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21. Vincent was heartily ashamed of his ill-natured sneers, and, after the school was dismissed, he went, with tears in his eyes, and tendered his hand to Hartly, making a handsome apology for his past ill manners. "Think no more about it," said Hartly; "let us all go and have a ramble in the woods, before we break up for vacation." The boys, one and all, followed Vincent's example, and then, with shouts and huzzas, they all set forth into the woods— a happy, cheerful group.
QUESTIONS.-1. In what way did Vincent try to make derision of Hartly? 2. How did Hartly receive it? 3. For what did Hartly receive a prize from his teacher? 4. How did the spectators manifest their approbation of Hartly's conduct?
For the poverty he suffers?
For his daily cares?
Who would pass him in the foot-way
Would you, brother'? No, you would not.
2. Who, when vice or crime repentant,
Asked for pardon, would refuse it,
Who, to erring woman's sorrow,
Would you, brother'? No,-you would not.
3. Would you say that Vice is Virtue
Or, that rogues are not dishonest
Who would say Success and Merit
If you would,-not I.
brother'? No,-you would not.
4. Who would give a cause his efforts
Whether right or wrong?
Would you, brother'? No,-you would not.
5. Who would lend his arm to strengthen
Who would give his pen to blacken
Who would lend his tongue to utter
Praise of tyranny`?
Would you, brother'? No',-you would not.
QUESTIONS.—1. What rule for the rising and falling inflections, first verse? See page 28. 2. Repeat the rule. 3. What rule for the falling inflections, fifth verse? See page 29. 4. Repeat the rule. What is the meaning of the suffix en, in the words strengthen, blacken? See SANDERS and MCELLI. GOTT'S ANALYSIS OF ENGLISH WORDS, p. 132, Ex. 174.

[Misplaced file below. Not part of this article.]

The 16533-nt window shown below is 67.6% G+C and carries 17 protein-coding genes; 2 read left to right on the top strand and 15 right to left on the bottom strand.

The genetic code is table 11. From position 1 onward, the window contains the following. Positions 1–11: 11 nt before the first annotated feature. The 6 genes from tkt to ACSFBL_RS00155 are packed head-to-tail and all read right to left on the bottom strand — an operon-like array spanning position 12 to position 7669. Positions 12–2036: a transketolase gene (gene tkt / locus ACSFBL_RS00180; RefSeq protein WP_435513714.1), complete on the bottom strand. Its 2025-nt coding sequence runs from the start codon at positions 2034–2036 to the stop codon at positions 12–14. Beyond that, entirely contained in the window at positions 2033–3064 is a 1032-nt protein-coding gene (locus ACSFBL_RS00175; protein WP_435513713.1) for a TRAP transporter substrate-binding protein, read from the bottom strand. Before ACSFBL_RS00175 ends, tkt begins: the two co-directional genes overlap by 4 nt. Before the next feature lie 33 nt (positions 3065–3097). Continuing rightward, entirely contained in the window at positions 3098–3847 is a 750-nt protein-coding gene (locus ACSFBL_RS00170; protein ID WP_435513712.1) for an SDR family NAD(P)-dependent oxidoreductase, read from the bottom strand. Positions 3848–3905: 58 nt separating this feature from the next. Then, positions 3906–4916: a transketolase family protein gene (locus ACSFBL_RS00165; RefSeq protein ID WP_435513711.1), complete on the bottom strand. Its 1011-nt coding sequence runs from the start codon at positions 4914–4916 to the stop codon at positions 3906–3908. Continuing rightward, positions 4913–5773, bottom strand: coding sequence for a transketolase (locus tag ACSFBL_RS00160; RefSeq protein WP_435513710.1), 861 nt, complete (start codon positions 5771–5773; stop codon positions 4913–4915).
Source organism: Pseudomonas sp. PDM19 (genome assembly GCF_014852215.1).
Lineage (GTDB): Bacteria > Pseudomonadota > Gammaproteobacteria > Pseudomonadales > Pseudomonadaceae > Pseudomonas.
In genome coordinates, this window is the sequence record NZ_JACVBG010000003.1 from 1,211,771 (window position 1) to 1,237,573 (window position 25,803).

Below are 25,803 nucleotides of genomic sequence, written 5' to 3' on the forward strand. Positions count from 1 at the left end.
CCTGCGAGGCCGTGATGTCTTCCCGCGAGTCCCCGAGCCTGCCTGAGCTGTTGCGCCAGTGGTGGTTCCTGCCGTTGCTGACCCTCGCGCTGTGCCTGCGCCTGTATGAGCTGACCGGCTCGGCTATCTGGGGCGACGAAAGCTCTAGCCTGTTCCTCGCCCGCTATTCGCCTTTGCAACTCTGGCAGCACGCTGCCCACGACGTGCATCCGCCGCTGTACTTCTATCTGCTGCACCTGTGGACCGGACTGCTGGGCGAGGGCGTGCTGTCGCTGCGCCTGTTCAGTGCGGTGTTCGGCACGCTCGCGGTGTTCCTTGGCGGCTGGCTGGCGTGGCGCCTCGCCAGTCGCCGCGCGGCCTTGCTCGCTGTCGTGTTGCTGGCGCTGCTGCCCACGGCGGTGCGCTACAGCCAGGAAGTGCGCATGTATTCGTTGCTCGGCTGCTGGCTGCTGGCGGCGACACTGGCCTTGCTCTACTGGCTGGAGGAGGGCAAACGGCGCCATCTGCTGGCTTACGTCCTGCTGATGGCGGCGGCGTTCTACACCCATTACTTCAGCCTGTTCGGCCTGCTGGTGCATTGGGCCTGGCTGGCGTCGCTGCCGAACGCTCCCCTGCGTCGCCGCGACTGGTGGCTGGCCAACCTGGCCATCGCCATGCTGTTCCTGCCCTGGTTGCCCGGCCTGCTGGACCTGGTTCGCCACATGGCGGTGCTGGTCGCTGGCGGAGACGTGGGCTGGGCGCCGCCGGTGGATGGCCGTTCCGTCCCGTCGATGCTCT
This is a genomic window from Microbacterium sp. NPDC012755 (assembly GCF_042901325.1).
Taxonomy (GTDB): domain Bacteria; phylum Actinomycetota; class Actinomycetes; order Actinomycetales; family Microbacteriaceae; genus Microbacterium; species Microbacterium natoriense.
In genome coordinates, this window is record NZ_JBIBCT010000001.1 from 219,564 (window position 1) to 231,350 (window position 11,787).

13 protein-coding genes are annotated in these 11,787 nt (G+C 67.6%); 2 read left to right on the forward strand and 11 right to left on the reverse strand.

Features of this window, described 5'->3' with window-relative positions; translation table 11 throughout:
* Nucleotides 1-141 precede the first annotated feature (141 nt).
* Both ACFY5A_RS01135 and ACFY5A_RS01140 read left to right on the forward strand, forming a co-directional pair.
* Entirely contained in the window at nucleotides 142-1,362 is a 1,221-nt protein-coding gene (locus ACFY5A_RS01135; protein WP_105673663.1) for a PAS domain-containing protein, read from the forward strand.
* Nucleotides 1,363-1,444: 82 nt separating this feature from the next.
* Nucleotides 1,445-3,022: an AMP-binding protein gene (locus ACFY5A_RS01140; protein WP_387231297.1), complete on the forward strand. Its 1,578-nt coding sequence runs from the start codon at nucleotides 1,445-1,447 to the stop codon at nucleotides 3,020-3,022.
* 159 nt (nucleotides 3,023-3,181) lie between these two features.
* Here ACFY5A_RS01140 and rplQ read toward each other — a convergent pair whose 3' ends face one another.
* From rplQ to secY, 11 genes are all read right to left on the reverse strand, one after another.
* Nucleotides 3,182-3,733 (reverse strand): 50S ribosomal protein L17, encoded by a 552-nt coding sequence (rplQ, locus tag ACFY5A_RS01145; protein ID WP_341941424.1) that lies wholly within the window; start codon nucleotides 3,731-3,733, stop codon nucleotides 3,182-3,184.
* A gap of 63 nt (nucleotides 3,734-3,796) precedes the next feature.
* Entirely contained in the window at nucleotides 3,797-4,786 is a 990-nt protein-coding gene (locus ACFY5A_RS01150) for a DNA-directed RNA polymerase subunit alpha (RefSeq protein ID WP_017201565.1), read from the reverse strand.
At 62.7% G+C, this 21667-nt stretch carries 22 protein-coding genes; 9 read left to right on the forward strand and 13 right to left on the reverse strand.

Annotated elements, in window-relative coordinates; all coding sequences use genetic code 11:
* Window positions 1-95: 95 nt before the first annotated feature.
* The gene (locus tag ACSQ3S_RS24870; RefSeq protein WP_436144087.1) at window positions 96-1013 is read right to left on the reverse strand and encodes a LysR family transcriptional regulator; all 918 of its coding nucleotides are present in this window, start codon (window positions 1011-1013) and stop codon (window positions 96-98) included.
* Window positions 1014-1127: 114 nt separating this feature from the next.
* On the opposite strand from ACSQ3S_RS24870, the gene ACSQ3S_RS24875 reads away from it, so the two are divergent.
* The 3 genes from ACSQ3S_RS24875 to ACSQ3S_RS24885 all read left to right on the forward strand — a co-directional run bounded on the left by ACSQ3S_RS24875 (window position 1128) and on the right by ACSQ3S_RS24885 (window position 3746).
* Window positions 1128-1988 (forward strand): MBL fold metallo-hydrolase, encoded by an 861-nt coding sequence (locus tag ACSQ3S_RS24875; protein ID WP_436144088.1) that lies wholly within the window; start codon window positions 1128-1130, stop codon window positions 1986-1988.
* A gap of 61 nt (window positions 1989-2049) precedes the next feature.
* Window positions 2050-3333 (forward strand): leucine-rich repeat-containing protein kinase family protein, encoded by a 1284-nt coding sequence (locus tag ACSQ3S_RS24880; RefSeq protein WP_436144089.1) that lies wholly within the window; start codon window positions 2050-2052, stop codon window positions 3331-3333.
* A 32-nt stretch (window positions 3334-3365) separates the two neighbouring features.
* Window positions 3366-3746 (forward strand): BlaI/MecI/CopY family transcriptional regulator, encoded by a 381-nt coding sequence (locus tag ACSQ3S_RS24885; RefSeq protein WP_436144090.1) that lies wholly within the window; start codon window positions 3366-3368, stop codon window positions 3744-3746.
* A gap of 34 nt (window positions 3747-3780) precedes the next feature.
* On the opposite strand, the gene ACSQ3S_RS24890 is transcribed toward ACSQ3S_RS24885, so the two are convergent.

4. Life is onward: heed it,
His bright pinion o'er you
5. Life is onward: prize it,
In its humblest form.
Hope and Joy together,
Standing at the goal,
QUESTIONS.-1. What do it and them refer to, third verse, last line? 2. Repeat the word sunshine several times in quick succession.
AC CUS' TOM ED, used; habituated.
MON' ARCH, Sovereign; ruler.
THE YOUNG CAPTIVES.
1. Many years ago, during the early settlements in New England, the children were accustomed to gather large quantities of nuts, which grew in great abundance in the forests that surrounded their little plantations.
2. In one of these nut-gatherings, a little boy and girl, the one eight and the other four years of age, whose mother was dead, became separated from their companions. On their way home, they came across some wild grapes, and were busily engaged in gathering them, till the last rays of the setting sun were fading away.
3. Suddenly they were seized by two Indians. The boy struggled violently, and his little sister cried to him for protection; but in vain. The Indians soon bore them far beyond the bounds of the settlement. Night was far advanced before they halted. Then they kindled a fire, and offered the children some food.
4. The heart of the boy swelled high with grief and anger, and he refused to eat. But the poor little girl took some parched corn from the hand of the Indian who held her on his knee. He smiled as he saw her eat the kernels, and look up in his face with a wondering, yet reproachful eye. Then they lay down to sleep in the dark forest, each with an arm over his little captive.
5. Great was the alarm in the colony when these children did not return. Every spot was searched, where it was thought possible they might have lost their way. But when, at length, their little basket was found, overturned in a tangled thicket, they came to the conclusion that they must have been captured by the Indians.
6. It was decided that before any warlike measures were adopted, the father should go peacefully to the Indian king, and demand his children. At the earliest dawn of morning, he departed with his companions. They met a friendly Indian pursuing the chase, who consented to be their guide.
7. They traveled through rude paths, until the day drew near a close. Then, approaching a circle of native dwellings, in the midst of which was a tent, they saw a man of lofty form, with a coronet of feathers upon his brow, and sur